The God Debate and the Limits of Reason

By Shkliarevsky, Gennady | Cosmos and History: The Journal of Natural and Social Philosophy, July 2011 | Go to article overview

The God Debate and the Limits of Reason


Shkliarevsky, Gennady, Cosmos and History: The Journal of Natural and Social Philosophy


Metaphors conveying adversity, contention, and rivalry are abundant in the literature on the relationship between science and religion. (1) Words like struggle, warfare, and conflict are common currency. Reductions of the long history of the relationship between science and religion to few well-known episodes that justify this script are numerous. The persecutions of Giordano Bruno and Galileo, controversies over Darwin's theory of evolution, the Scopes Monkey Trial, and more recent clashes over stem cell research, abortion, teaching Creationism, Young Earth and Intelligent Design are widely used references.

By contrast, however, the empirical evidence about the relationship between science and religion points to a reality that is far more complex than the all-too-familiar narrative of conflict. Instances of hostilities are no more common than examples of mutual tolerance and even productive cooperation. An overview of interactions between science and religion reveal an array of various combinations when tensions between individuals, ideas, and institutions have either resulted in conflict or "have been resolved into harmony." (2) Stephen Gaukroger, for example, points to the period in early modern history when Christianity took over, promoted, and set the agenda for natural philosophy that advanced the cause of science in the 17th century. (3)

Although the narrative of warfare between science and religion still remains popular and clashes between science and religion do occur, there is a growing trend among adepts of both science and religion to look for more cooperative ways of engaging each other. As one author has noted, "recent academic writing on the subject [of religion and science] has been devoted primarily to undermining the notion of an inevitable conflict." (4) The proponents of cooperation between science and religion represent a very diverse group with many perspectives and opinions that encompass different modes of interaction that range from complete independence, to mere compatibility, to full integration. For lack of a better choice, I would like to use a descriptive, if somewhat awkward, term "cooperationists" and its derivatives to characterize this group.

The cooperationists include some of the most visible scientific and religious institutions, as well as prominent scientists and church leaders. Among the religious institutions supporting cooperation are the Catholic Church, the General Assembly of the Presbyterian Church, and the Central Conference of American Rabbis to name just a few. Both Pope John Paul II and Pope Benedict XVI have been very passionate advocates of harmony between religion and science. (5)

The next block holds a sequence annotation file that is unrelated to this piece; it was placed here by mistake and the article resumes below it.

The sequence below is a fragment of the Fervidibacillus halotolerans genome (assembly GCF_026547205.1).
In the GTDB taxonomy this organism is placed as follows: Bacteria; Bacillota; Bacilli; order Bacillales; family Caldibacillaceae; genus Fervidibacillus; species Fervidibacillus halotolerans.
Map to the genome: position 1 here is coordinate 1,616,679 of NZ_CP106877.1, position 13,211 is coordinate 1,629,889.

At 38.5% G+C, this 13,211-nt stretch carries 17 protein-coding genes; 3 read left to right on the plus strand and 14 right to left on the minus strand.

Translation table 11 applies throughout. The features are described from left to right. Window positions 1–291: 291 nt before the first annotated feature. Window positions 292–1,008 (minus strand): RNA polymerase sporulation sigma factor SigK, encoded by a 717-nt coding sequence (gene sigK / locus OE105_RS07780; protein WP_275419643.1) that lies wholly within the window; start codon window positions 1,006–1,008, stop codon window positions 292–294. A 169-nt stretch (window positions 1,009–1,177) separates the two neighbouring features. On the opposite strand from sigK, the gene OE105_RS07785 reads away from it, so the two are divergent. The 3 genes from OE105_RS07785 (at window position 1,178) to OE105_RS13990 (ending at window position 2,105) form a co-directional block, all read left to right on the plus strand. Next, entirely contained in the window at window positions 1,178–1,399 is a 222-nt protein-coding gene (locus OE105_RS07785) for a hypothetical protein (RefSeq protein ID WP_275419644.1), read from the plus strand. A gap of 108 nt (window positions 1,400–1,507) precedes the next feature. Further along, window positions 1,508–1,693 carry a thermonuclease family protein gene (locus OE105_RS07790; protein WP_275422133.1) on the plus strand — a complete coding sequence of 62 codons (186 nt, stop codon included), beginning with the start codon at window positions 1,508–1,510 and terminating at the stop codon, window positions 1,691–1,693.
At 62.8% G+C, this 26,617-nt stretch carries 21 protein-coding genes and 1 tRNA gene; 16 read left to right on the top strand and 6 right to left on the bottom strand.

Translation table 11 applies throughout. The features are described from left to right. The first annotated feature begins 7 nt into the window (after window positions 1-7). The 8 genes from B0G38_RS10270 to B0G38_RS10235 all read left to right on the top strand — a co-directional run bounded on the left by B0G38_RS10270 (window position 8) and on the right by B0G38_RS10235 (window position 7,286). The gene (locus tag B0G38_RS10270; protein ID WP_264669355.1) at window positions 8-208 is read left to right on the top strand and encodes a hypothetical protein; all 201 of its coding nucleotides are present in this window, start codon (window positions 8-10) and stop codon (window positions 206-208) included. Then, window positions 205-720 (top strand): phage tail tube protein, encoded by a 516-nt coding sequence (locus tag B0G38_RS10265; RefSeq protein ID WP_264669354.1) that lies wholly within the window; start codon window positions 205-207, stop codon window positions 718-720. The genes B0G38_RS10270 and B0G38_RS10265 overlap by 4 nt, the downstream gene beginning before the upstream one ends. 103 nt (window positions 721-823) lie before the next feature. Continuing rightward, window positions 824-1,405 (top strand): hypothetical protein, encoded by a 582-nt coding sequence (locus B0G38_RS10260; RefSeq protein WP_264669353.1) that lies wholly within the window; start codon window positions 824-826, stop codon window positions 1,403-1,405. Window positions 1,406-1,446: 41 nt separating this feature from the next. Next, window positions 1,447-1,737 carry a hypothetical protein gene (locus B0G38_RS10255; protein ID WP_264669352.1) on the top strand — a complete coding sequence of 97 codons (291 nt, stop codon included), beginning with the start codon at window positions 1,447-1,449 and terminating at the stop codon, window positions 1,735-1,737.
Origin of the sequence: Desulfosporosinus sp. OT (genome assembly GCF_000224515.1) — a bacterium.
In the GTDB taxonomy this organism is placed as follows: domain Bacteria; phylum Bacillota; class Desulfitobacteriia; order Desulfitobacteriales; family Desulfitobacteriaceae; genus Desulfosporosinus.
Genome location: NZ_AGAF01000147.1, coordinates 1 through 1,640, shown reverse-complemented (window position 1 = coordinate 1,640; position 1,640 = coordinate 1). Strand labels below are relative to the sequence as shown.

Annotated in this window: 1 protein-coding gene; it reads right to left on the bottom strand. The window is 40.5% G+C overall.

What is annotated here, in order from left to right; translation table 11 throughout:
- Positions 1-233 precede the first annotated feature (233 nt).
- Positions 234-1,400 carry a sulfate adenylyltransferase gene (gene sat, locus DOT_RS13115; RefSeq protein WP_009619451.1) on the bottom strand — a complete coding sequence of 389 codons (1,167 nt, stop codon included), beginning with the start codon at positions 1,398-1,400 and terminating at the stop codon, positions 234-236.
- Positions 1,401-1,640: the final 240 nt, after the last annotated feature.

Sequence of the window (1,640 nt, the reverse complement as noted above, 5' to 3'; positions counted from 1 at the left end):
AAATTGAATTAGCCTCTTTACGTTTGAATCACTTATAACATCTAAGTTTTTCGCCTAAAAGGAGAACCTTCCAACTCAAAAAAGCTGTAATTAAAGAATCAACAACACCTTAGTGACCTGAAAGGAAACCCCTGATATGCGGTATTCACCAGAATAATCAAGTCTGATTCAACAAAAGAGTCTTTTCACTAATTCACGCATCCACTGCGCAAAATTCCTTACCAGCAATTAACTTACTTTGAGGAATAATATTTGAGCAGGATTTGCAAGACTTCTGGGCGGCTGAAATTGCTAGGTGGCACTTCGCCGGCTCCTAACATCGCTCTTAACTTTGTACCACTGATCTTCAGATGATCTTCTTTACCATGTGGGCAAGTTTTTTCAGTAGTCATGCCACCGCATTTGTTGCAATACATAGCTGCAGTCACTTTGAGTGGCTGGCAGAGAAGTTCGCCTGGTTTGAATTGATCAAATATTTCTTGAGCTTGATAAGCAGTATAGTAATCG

On the scientific side, supporters of cooperation include such major organizations as National Academies of Sciences and a good number of eminent scientists, including some Nobel laureates. (6) The National Academy of Sciences (NAS), for example, has urged accommodation in one of its most authoritative statements on the subject of evolution and creationism. Alluding to radicals who consider science and religion to be totally incompatible, both on the religious and the scientific side, the statement emphasizes: "Attempts to pit science and religion against each other create controversy where none needs to exist." (7) Some of the most prestigious scientific publications, including magazines Nature and Science, have prominently featured articles by advocates of cooperation. Finally, there are numerous publications that seek specifically to bring science and religion closer together, such as Zygon, Theology and Science, Science and Christian Belief, Perspectives on Science and Christian Faith, and others.

There is no doubt that support for close relations between science and religion has been gaining momentum. Critics, however, argue that such cooperation, while politically expedient, is intellectually dishonest and unsustainable. A rhetorical question from one of the so-called new atheists Mano Singham reflects the views of many scientists who have critiqued cooperationist: "After all, if we concede without argument that mainstream religious beliefs are compatible with science, how can we argue that witchcraft and astrology are not? …

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